In Shunyi, one of the eleven new towns built a decade ago in the outskirts of Beijing, this version of the suburban dream seems to set a new accommodation standard. Luxurious housing complexes have multiplied, each of them enhancing a vision of the ideal city in their own way: spacious and located in a low-density environment where each villa is accompanied by its own private garden. Some of these residential houses are recent or about to be completed, while others completed a few years prior already show signs of decay. The villas, either isolated from each other or arranged in alignment, are surrounded by a protective wall providing residents with a safe living environment, where only an extremely well planned environment is perceptible to the outside eye.

In these islets, despite the extremely low crime rate in the city, security is presented as essential[3]. Rather, enclosing and restricting access to these residential places is a way of creating living standards corresponding to the aspirations of an urban elite while creating an image tinged with exoticism, luxury and remoteness.

Beijing’s customized habitats for the privileged

Although the acquisition of property is a real aspiration for most people in Beijing, this “dream” is difficult to realize. Prohibited up until the late 1980s, buying residential property is now only possible for the wealthiest. Indeed, with a per square meter price[4] that can compete with that of major French metropolises[5], the average annual salary for a Beijing resident [6] is far from enough to invest in real estate. Moreover, payment conditions are becoming increasingly draconian: a minimum down payment of 50% of the house value can be requested upon purchase, the remaining balance to be paid within the next three years [7].

Despite these difficulties, some are willing to make tremendous sacrifices in order to own a property. Some families save for several years, and sometimes, an entire generation must sacrifice their own well being to allow their offspring to own property. The emergence of a rhetoric promoting an imported urban model is reflected by the transformation of the urban landscape inherited from the socialist period. Well beyond a simple image change, it is about the search for a new and suitable model for a social class that did not previously exist in China. This new bourgeoisie aspires at distinguishing itself from the masses housed in high-density units and apartments in the city’s core.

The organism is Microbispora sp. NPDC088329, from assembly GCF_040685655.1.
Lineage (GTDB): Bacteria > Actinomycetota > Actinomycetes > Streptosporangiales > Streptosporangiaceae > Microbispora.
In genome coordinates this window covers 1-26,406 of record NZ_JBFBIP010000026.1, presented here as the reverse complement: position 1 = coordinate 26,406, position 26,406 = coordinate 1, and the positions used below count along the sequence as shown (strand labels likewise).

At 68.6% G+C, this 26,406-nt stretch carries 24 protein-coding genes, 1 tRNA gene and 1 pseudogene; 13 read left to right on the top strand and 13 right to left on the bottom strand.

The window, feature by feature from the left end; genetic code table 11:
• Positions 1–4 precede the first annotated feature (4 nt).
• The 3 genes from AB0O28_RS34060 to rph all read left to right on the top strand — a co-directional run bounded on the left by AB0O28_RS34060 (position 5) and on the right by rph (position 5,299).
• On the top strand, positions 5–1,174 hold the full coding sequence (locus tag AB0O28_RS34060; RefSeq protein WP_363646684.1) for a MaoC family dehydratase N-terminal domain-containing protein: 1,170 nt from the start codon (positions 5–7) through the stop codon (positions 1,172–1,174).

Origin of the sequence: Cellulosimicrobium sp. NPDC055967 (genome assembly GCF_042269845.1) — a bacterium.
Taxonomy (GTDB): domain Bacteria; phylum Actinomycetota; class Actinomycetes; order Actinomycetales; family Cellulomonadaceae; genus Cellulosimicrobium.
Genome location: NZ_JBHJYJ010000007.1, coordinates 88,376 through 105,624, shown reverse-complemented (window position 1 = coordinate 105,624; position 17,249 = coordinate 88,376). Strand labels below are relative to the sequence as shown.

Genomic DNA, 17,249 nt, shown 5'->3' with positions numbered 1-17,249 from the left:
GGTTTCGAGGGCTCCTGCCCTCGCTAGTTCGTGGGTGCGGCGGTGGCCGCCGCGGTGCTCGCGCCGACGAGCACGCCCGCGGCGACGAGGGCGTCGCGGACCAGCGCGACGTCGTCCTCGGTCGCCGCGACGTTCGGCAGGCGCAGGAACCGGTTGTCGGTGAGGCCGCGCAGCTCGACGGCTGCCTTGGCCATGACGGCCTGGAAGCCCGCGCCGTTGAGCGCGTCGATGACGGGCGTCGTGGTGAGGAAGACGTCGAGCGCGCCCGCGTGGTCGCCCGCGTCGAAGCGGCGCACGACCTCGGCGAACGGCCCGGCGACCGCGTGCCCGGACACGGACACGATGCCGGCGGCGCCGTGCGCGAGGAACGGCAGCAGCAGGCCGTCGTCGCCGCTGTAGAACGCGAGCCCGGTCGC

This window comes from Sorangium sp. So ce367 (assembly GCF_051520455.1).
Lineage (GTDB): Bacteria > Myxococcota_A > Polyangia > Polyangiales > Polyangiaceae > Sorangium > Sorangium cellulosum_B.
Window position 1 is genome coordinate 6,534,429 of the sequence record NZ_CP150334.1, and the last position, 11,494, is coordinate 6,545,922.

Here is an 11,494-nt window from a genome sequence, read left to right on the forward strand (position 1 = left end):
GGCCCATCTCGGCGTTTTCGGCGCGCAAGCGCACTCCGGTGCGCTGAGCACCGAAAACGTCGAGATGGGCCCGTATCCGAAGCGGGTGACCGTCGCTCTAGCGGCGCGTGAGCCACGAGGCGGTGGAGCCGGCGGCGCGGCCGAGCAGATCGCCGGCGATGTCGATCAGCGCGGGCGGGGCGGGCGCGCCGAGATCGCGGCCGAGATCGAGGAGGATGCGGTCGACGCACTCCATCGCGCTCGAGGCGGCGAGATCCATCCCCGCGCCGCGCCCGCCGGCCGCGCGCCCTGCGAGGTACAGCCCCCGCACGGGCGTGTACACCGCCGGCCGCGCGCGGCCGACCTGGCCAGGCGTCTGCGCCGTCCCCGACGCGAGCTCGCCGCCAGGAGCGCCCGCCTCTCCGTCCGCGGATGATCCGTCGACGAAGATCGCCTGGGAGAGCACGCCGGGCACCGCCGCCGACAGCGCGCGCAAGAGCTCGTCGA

Regardless of the family’s standards, the living environment remains a decisive factor in the choice of accommodation. The two case studies of two families provides insights about the gap between the residents’ dreams and the reality of their homes. The third interview illustrates a different situation because the “privileged” residential setting was accessed through rental.

True life-choice or a family compromise? Interview with Ms. Chen in Shunyi

The Chens’ children attend one of the most prestigious private international schools in Beijing. In order to gain admittance to this school and give their children the best possible opportunities, the family temporarily immigrated to Canada where they obtained new citizenship. Upon their return, the Chens settled near this school in the heart of Shunyi, a new district North of Beijing (Beijing’s municipality has a total of 11 city districts), where a large majority of expatriates and international schools are located. In addition to the draws of the location, the possibility to purchase a 860m2 home in a luxurious complex is clearly a symbol of prestige and social success and consequently influenced the family’s choices.

Made up with imposing “neo-Chinese” style villas, the neighborhood is built around an artificial lake. But Chen’s house, which is at the limit of the complex, is not only deprived of this view of the lake, but instead overlooks various temporary barracks from nearby construction sites.

Despite this conscious decision, Ms. Chen is not completely satisfied with her new life and her home. Instead, she feels relatively isolated from her six family members  that she rarely meet anymore. She speaks of her friends that live on the other side of the complex, where houses are arranged in alignment and much closer to each other, thus facilitating friendships and relationships. She tries to convince us, perhaps without actually believing it herself, that her house is relatively “simple”. She takes us through a game room devoted to table tennis, another one dedicated to billiards, where the table is disproportionate. We then make it to the terrace, which does not seem like it is used very often. From here you can admire a basketball court adorned with life-size effigies of her son’s favorite players. The 15-seat home cinema, elaborate elevator, grand piano, and three reception rooms comfortably furnished with sofas in a heavy-handed European style, are all there to impress. Upstairs, the rooms are divided into two, their excessive size making them difficult to decorate. A drawing room, a ballet room, a computer room and office are adjacent to the individual bedrooms, each decorated to the specific taste of their occupant. They have at their disposal an apartment with rooms dedicated to their leisure, entertainment and rest, to the despair of Ms. Chen, who admits feeling bored and lonely in such a big house, despite the presence of her husband, two children and her parents.